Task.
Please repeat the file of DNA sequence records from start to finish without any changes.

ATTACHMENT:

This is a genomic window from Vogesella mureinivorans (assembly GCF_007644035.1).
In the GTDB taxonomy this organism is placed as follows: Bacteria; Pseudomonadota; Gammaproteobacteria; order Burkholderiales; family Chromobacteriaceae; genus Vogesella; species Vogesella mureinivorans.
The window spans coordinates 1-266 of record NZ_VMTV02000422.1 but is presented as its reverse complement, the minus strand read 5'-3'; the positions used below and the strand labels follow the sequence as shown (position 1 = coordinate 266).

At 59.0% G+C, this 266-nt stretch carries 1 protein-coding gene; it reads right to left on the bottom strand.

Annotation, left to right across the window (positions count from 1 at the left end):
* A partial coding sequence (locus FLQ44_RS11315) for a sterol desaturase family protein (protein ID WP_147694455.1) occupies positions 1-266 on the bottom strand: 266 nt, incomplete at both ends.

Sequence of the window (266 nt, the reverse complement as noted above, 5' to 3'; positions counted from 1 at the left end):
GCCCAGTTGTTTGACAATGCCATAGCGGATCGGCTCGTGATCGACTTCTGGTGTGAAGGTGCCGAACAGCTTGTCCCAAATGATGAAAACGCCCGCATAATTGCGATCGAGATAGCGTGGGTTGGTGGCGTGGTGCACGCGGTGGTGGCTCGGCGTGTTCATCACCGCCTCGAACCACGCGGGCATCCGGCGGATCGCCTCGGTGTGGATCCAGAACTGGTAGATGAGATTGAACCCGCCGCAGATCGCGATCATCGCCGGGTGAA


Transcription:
This is a genomic window from Vogesella mureinivorans (assembly GCF_007644035.1).
In the GTDB taxonomy this organism is placed as follows: Bacteria; Pseudomonadota; Gammaproteobacteria; order Burkholderiales; family Chromobacteriaceae; genus Vogesella; species Vogesella mureinivorans.
The window spans coordinates 1-266 of record NZ_VMTV02000422.1 but is presented as its reverse complement, the minus strand read 5'-3'; the positions used below and the strand labels follow the sequence as shown (position 1 = coordinate 266).

At 59.0% G+C, this 266-nt stretch carries 1 protein-coding gene; it reads right to left on the bottom strand.

Annotation, left to right across the window (positions count from 1 at the left end):
* A partial coding sequence (locus FLQ44_RS11315) for a sterol desaturase family protein (protein ID WP_147694455.1) occupies positions 1-266 on the bottom strand: 266 nt, incomplete at both ends.

Sequence of the window (266 nt, the reverse complement as noted above, 5' to 3'; positions counted from 1 at the left end):
GCCCAGTTGTTTGACAATGCCATAGCGGATCGGCTCGTGATCGACTTCTGGTGTGAAGGTGCCGAACAGCTTGTCCCAAATGATGAAAACGCCCGCATAATTGCGATCGAGATAGCGTGGGTTGGTGGCGTGGTGCACGCGGTGGTGGCTCGGCGTGTTCATCACCGCCTCGAACCACGCGGGCATCCGGCGGATCGCCTCGGTGTGGATCCAGAACTGGTAGATGAGATTGAACCCGCCGCAGATCGCGATCATCGCCGGGTGAA